Seeing is believing for evolutionists
But what is it that they really observe?
Published: 9 July 2016 (GMT+10)
A supporter named Peter A., wrote asking how to answer an evolutionist’s challenge to read an article which purported to show that evolution can be observed. This person had stated, on an online forum:
“You’ve used this argument several times, that evolution is not observable. I’m not sure who told you that, but you should research it. Here’s just one very helpful link, to a list of specific examples where evolution actually can be observed (and I mean that literally, not just in that we can observe the genetic links between species, which is itself a valid point).”
The link given was to an article entitled “8 Examples of Evolution in Action”1 and included details about skink reproduction which Peter A. particularly queried.
Here is how CMI’s Philip Bell responded:
Zoologists have long recognised different modes of birth2 among otherwise related creatures:
- Oviparity (also called ovipary)—laying eggs; i.e. embryos develop outside mum’s body.
- Ovoviviparity (or ovovivipary)—embryo develops in eggs but these are retained inside mum’s body until they’re partly mature.
- Viviparity (vivipary)—the embryo matures inside mum, followed by a live birth.
I remember learning about these during my zoology degree in the 1980s. The advantages of the different forms of reproduction are well known and non-controversial. In fact, in the article link, they state:
“Skinks living on the coast tend to lay eggs, probably because the warm weather is predictable and sufficient for embryonic development. Those skinks living in the cooler mountains tend to give birth to live young, the mother’s body providing a more stable temperature. It is to be predicted that these two populations will at some point separate into different species as each population becomes fixed in its reproductive strategy.”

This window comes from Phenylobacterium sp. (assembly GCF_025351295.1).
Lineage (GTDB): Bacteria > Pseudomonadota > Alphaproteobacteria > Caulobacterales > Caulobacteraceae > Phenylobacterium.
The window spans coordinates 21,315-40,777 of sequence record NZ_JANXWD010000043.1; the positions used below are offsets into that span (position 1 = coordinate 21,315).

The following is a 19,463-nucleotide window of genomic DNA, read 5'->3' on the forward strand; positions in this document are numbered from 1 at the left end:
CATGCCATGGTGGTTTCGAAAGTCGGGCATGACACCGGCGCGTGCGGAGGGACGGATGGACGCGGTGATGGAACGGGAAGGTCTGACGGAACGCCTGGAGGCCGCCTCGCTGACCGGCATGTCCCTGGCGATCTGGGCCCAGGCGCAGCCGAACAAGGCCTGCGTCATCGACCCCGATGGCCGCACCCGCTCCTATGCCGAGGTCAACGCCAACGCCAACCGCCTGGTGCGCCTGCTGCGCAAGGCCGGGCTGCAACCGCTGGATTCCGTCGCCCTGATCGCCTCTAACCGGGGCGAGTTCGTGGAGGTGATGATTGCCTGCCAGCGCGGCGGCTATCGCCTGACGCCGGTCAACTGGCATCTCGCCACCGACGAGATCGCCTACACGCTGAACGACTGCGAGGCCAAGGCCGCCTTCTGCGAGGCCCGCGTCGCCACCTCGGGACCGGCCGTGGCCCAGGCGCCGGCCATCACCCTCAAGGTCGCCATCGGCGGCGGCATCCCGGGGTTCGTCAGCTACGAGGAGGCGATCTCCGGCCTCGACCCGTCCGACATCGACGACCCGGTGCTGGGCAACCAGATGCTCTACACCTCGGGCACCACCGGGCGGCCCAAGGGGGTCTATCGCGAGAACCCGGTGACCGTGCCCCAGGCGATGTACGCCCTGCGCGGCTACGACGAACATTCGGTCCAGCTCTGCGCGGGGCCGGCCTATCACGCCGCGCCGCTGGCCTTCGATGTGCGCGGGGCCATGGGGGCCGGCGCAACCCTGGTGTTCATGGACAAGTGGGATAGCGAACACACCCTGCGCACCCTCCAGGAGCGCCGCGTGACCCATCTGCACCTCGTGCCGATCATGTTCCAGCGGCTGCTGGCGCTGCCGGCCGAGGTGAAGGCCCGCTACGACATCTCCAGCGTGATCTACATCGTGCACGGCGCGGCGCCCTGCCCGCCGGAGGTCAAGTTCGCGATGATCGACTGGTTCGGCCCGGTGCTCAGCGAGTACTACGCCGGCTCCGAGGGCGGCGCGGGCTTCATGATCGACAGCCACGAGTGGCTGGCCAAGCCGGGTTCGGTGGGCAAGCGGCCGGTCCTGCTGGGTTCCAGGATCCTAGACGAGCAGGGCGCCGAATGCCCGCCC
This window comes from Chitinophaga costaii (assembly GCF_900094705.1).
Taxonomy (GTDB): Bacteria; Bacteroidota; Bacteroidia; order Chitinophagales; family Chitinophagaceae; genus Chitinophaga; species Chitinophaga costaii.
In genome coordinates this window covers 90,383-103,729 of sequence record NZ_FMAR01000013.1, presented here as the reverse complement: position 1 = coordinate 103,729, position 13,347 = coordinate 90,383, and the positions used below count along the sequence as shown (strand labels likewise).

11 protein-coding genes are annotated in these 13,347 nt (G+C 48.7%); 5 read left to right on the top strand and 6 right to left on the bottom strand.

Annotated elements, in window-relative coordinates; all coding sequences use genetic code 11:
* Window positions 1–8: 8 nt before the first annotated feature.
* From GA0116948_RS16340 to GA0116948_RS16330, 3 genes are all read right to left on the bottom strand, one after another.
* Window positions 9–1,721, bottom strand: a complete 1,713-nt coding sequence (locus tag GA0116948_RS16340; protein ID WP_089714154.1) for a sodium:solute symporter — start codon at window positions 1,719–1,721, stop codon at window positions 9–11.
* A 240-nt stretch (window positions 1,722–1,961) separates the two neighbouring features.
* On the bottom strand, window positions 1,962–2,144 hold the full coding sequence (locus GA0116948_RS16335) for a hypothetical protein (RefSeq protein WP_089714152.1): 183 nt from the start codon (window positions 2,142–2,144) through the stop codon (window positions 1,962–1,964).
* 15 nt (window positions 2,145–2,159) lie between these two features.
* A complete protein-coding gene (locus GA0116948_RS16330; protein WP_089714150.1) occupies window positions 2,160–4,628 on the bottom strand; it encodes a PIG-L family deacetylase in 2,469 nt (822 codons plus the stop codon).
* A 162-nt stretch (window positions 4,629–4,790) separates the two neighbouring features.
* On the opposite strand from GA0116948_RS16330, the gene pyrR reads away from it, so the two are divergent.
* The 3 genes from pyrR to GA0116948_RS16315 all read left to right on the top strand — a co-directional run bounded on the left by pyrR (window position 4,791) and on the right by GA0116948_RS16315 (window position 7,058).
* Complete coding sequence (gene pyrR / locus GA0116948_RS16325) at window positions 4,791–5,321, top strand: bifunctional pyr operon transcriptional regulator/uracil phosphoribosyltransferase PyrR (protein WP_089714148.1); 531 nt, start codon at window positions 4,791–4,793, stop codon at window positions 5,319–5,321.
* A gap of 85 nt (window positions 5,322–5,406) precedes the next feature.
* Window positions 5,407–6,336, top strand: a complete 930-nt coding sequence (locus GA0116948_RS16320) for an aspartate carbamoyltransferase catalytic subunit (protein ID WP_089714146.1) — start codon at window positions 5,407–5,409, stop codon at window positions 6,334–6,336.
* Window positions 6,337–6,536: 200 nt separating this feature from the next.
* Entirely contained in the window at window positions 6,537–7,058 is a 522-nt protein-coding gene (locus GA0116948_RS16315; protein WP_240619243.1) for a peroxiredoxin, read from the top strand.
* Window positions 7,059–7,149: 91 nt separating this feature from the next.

I have no problem with any of this. If an animal produces eggs, laying them almost as soon as they’re produced (No. 1, above) versus laying them later,3 allowing a certain amount of development (No. 2, above) is no big deal. This is part of the Creator’s variety and it makes perfect sense within a creationist worldview—speciation included. No new genetic information needs to be encoded in the genome to explain these different ‘strategies’ and a number of examples of creatures are known that can switch between these modes depending on conditions.4
However, there is a lot of difference between true placental viviparity (as in mammals and ourselves) and the types of live birth where the animal produces eggs (as in skinks) which, because particularly thin-shelled, allow some gaseous exchange and even nutrient exchange between the egg and the mum’s uterus. The ‘shell’ in such cases effectively ‘dissolves’ over time and the young are ‘born’ later. Other reptiles with true live birth (No. 3, above) are really quite different in the details.5 A problem for creationists? Not at all. They were and still are skinks—thus still the same kind of animal.
A similar-but-unrelated web article (titled “7 signs of evolution in action”) also features skinks—both items, coincidentally, are at No. 7 on the two lists. In the latter article, the claim was that “Lizard loses limbs” and my colleague Tas Walker critiqued this in May 2009. As Tas pointed out at the time:
“ … it does not take millions of years for a lizard to lose its legs. Just one mutation in one generation will do the trick. The loss of legs on lizards is consistent with, and thus points to the truth of, the biblical account of how the world came to be the way it is today … ”
We have written in more detail about limbs in lizards and snakes in the 'Related Articles' section below.
References and notes
- Article on listverse.com, accessed 14 June 2016. Return to text.
- Specialists may recognise more than the three listed below but these are the major ones. Return to text.
- Or birthing them later, after they’ve ‘hatched’ inside mum. Return to text.
- Effectively, there’s a sort of continuum, depending on the time that the eggs are retained inside the mother and the thickness of an egg’s shell. Return to text.
- Certain lizards do have viviparous forms (e.g. the skink, Saiphos equalis) but the internal reproductive anatomy and processes are distinct from that of placental mammals. Return to text.